The Financial Services Authority has written to all firms that are still selling single premium PPI (payment protection insurance), since the decision by major banks last month to no longer sell it.
After the announcement by Alliance & Leicester, Barclays, The Co-Operative Bank, Lloyds Banking Group (including Lloyds TSB, Halifax, and Bank of Scotland), and RBS/NatWest to stop selling single premium cover, the FSA said it hoped that other banks would follow suit.
It has now written directly to those firms which are still offering it, instead of only offering regular premium payment protection insurance
products, to request that they do the same.
The decision has been made after many customers were being encouraged to buy expensive cover for their unsecured personal loans
The chief executives have been asked to withdraw the product as soon as possible, but by no later than May 29, as part of the FSA's clampdown on mis-sold payment protection insurance
, having unearthed a number of cases where customers were sold cover which was unsuitable for them and bad value for money.
While offering protection against being unable to keep up with repayments, paying a single premium for PPI means that it is added onto the total of the loan, and therefore accrues interest along with the rest of the debt. A regular premium, however, does not increase the amount owed.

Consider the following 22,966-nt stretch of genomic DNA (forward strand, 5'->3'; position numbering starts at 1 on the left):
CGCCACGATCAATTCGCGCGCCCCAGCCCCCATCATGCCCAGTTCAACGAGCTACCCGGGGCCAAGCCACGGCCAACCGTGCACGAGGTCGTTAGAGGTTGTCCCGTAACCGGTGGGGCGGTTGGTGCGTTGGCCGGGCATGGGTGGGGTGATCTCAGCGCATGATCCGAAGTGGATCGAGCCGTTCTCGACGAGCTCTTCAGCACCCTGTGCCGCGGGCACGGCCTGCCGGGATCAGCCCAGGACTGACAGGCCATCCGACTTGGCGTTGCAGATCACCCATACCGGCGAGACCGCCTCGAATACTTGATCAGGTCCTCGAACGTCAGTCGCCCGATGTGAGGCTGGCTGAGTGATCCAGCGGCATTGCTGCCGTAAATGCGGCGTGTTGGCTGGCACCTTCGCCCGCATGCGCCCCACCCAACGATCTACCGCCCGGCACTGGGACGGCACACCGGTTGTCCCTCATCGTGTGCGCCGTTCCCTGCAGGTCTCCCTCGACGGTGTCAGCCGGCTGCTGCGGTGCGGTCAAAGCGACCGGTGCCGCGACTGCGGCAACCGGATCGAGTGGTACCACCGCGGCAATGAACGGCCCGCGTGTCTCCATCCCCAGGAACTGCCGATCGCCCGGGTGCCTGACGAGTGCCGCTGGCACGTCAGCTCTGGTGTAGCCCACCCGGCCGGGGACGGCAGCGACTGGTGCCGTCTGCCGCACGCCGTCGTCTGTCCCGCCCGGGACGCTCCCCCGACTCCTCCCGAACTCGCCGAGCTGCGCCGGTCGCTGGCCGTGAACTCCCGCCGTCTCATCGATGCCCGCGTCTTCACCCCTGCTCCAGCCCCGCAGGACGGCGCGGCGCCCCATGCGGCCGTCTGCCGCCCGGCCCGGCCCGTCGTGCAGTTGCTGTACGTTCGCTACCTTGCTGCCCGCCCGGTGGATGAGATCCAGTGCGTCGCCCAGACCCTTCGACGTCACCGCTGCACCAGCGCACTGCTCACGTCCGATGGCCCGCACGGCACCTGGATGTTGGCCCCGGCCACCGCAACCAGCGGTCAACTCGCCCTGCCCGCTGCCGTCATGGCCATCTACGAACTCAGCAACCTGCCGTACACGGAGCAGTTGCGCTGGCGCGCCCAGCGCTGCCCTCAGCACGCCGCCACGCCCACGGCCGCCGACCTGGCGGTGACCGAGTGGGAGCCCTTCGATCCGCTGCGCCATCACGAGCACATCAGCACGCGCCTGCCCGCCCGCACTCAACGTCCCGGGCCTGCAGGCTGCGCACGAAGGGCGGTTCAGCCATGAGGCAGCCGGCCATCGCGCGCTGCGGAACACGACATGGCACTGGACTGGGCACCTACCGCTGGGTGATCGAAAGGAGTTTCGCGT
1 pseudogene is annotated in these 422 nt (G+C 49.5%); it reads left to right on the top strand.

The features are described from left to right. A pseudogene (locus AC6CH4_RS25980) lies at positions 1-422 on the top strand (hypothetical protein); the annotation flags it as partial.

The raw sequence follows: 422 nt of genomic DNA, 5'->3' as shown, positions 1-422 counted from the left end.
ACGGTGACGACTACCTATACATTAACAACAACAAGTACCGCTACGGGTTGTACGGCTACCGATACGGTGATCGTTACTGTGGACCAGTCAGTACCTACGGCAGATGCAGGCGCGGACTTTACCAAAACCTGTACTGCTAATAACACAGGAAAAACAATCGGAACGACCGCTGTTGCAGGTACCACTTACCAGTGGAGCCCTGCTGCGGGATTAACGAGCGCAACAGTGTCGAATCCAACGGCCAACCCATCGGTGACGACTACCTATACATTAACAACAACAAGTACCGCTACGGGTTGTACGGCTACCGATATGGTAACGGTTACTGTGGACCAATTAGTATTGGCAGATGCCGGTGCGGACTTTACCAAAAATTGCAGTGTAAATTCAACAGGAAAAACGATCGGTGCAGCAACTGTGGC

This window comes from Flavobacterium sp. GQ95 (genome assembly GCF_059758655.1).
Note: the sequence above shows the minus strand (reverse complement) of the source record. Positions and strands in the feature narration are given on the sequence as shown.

The sale of PPI after October 1, 2010 will be prohibited, as laid out in the Competition Commission's final report of its inquiry into the PPI market.
It revealed that several loan providers were guilty of pushing this expensive cover onto customers; some did so by making them think they had to take it out in order to secure the loan, while others simply added it to the loan without the customer's consent.
"We recognise the severity of the current economic climate and the financial problems many consumers are facing." said Jon Pain, the FSA
’s managing director of retail markets, in the letter. "Moreover, we believe that PPI can play an important and legitimate role to cover repayments on specific credit agreements for consumers facing job loss, or other issues at this difficult time.
"However, our focus remains on how this product has been, and continues to be, sold and whether consumers have been treated fairly during the sales process."
The request is "justified", added, in order "to bring an orderly withdrawal of single premium PPI from the market."
Louise Hanson, head of campaigns at consumer watchdog Which?, says: "The writing's on the wall for single premium PPI. All firms should listen to the regulator and stop selling these bad value products. If any company continues after 29 May, the FSA should name and shame them."
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